Shortly after the hearing, Saakashvili met with his supporters waiting in front of the court building.
He is charged with "assisting members of criminal organisations and concealing their criminal activity" and could face up to ten years in jail.
The court hearing drew wide media attention both in Georgia and Ukraine, as well as internationally. On December 9, prosecutors said they would ask a court to place him under house arrest with electronic monitoring pending trial.
But judge Larysa Tsokol ruled not to grant this request, letting the opposition politician go free for the duration of the probe, a decision met with applause from supporters in the courtroom and Saakashvili, who called the judge "courageous". They also have suggested that Saakashvili's protests are part of a Russian plot against Ukraine.
Tuesday's drama marked the latest chapter in the dizzying career of a man who spearheaded a pro-Western "Rose Revolution" in Georgia in 2003 and fought a disastrous war with Russian Federation five years later that eventually prompted him to flee the Caucasus country.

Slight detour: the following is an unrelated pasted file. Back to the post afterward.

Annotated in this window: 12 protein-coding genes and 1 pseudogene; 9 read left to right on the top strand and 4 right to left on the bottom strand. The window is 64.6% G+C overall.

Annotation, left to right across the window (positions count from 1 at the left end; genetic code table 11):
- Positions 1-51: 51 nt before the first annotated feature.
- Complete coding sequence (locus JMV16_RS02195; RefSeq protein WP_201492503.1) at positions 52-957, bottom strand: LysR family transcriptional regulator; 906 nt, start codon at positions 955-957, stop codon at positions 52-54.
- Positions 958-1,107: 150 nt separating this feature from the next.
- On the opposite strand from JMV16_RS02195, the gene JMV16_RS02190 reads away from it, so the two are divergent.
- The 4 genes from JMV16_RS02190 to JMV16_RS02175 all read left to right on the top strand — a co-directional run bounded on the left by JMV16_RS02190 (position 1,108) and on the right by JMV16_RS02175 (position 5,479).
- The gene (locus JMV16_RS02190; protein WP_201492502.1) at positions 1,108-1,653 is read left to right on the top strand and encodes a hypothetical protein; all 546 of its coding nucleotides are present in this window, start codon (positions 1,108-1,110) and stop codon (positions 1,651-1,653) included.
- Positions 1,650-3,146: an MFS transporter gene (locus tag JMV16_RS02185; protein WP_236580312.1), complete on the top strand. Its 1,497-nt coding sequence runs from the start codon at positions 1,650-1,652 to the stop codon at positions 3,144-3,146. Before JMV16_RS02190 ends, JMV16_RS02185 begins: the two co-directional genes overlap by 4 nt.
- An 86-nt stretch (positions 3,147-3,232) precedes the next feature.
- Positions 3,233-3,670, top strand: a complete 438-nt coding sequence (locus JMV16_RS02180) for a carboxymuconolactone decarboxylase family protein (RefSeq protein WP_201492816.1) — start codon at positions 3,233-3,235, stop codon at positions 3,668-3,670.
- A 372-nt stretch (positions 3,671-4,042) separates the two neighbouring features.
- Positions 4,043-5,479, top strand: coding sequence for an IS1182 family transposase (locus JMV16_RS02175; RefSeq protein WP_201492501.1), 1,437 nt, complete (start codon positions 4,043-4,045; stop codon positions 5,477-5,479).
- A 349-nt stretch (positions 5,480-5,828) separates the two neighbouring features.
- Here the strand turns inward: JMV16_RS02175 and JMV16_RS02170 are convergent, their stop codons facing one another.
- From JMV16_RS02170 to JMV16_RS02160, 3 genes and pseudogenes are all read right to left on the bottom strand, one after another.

"I consider myself a prisoner of Ukrainian oligarchs", he said in an apparent reference to the business background of Poroshenko, who ran a chocolate business before he was elected president.More news: Donald Trump's #metoo moment is here
More news: Baker Mayfield shocks no one, wins 2017 Heisman Trophy
More news: Abbas praises global condemnation of Trump Jerusalem announcement
Saakashvili called for calm when police scuffled with supporters in the street outside and a smoke bomb was apparently thrown, saying that "we don't want confrontation".
Yulia Tymoshenko, a former prime minister who leads an opposition party, attended the hearing in a show of support for Mr Saakashvili.
"You are jailing your opponents - the way Yanukovych did".
Mr Saakashvili rejected the allegations and is refusing food to protest against his detention.
Poroshenko brought Saakashvili and his team to Ukraine in 2015, gave him the Ukrainian citizenship and appointed him as the governor of the Odessa region to use his image as the author of Georgia's successful reforms.